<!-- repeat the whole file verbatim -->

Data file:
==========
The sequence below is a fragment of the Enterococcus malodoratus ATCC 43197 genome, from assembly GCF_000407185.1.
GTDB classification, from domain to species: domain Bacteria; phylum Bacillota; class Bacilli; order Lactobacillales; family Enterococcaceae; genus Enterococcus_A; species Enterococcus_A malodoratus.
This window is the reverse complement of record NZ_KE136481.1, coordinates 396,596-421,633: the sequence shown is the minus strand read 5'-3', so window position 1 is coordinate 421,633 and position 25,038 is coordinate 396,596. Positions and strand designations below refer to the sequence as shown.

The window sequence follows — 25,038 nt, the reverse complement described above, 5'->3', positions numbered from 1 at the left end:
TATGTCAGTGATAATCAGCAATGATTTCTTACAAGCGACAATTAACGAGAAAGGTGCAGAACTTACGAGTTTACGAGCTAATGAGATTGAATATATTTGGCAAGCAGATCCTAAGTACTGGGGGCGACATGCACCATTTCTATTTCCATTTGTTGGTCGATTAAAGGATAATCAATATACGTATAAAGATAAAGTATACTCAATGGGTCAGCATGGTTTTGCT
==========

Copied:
The sequence below is a fragment of the Enterococcus malodoratus ATCC 43197 genome, from assembly GCF_000407185.1.
GTDB classification, from domain to species: domain Bacteria; phylum Bacillota; class Bacilli; order Lactobacillales; family Enterococcaceae; genus Enterococcus_A; species Enterococcus_A malodoratus.
This window is the reverse complement of record NZ_KE136481.1, coordinates 396,596-421,633: the sequence shown is the minus strand read 5'-3', so window position 1 is coordinate 421,633 and position 25,038 is coordinate 396,596. Positions and strand designations below refer to the sequence as shown.

The window sequence follows — 25,038 nt, the reverse complement described above, 5'->3', positions numbered from 1 at the left end:
TATGTCAGTGATAATCAGCAATGATTTCTTACAAGCGACAATTAACGAGAAAGGTGCAGAACTTACGAGTTTACGAGCTAATGAGATTGAATATATTTGGCAAGCAGATCCTAAGTACTGGGGGCGACATGCACCATTTCTATTTCCATTTGTTGGTCGATTAAAGGATAATCAATATACGTATAAAGATAAAGTATACTCAATGGGTCAGCATGGTTTTGCT